like the BIR program, like NBN,

because they want high speed

broadband, but they want an international conference

centre. How did you think that

would go? This is extraordinary. It's the same

thing that happened with Nauru

also. Then you get the

governments of the day get ing

into a situation where they're

having to fork out all this

money. The Governor of Manus

Island wants barbed wire put

around the detention centre

because he's worried that there

might be the odd suicide bomber

there. It's outrageous. How

do you handle that? The point

being, I guess, if anyone in

government would prefer no-one

is coming at all. If any of

this stuff stops it, you have

no problem to deal with in the

first place. That's what the

Liberals argue, "We stopped it,

so it wasn't a problem, until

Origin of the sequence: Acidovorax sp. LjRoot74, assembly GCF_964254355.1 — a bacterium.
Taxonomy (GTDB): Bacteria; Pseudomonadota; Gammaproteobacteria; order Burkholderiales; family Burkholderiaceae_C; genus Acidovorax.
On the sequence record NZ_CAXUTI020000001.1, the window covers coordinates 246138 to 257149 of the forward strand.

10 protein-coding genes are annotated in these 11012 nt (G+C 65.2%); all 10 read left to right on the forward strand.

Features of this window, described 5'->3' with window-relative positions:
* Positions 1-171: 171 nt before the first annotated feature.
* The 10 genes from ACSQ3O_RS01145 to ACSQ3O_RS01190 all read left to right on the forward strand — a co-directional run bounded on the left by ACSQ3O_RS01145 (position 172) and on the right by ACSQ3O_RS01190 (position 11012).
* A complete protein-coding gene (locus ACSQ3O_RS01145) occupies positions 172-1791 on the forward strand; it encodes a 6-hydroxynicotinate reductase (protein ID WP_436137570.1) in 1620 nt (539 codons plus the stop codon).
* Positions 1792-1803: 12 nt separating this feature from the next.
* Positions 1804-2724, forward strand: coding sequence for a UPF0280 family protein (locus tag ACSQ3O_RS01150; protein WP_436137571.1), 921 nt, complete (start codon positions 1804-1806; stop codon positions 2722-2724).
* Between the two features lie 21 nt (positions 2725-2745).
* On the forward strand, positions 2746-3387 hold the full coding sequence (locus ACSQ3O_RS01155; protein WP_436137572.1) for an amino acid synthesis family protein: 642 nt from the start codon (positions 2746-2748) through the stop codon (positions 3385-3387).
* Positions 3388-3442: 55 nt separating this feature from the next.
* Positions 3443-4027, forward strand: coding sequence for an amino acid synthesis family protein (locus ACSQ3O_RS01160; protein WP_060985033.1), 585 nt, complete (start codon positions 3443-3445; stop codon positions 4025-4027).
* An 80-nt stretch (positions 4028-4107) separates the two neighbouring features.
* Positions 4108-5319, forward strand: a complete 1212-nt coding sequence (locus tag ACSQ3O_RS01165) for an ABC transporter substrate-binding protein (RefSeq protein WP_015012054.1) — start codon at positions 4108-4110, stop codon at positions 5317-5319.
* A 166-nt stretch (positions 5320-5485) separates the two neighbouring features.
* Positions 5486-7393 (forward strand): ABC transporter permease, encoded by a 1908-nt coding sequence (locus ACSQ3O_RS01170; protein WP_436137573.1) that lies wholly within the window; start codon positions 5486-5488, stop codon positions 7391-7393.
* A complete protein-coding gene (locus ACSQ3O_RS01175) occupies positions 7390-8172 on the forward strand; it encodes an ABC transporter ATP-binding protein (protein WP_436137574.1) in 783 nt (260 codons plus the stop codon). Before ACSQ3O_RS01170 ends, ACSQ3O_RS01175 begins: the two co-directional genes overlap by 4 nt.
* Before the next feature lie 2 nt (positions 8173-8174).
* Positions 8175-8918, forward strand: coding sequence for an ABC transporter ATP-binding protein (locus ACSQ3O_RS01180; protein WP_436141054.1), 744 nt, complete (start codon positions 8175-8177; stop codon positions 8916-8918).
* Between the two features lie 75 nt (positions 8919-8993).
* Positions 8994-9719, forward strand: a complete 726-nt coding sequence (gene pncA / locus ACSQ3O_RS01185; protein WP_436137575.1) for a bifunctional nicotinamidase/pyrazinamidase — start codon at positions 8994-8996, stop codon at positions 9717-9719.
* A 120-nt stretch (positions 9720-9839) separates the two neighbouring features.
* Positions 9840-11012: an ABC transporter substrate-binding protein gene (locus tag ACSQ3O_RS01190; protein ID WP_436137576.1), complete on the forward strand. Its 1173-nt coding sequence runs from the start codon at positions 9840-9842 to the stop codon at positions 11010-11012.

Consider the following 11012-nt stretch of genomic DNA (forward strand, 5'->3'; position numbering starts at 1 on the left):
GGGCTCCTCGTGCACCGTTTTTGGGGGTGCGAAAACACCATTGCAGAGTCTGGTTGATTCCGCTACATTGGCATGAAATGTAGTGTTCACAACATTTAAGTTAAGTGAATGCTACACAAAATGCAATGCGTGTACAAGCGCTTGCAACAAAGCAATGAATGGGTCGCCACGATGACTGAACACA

the boats started coming again, then it became a problem

again." I speak to people

from the Labor left, some

sitting in marginal seats, and

they say I'm getting creamed on

this, we can't win on this.

It's not just the coalition -

Or on the carbon tax or poker

machines. I reckon Tony Abbott

has a big chocolate wheel near

his bed, he spins it every

morning and says what am I

going to go on today? It's an

absolute smorgasbord. It always

falls in two spots, boats and

carbon tax. They say we need

it to stop, we're getting

caned. It's not just the

coalition, it's the media as

well, big screaming headlines

about it. I want to go back to

the Craig Thomson issue. I

didn't put the dreg question when looking at the papers

before, but does it have the

potential to bring the

Government down? He can only

be forced out of parliament if he's convicted of something

which carries an indictable

offence of a year or more. No

charges have been laid It's not

headed in that direction. He's

getting himself in deeper and

deeper political trouble. Two

or three weeks ago someone

walked into the Wyong police

station and made a formal

complaint to police. They put

information there to out a statement not enough

investigate. The DPP needs a

police from the police to

pursue criminal charges. The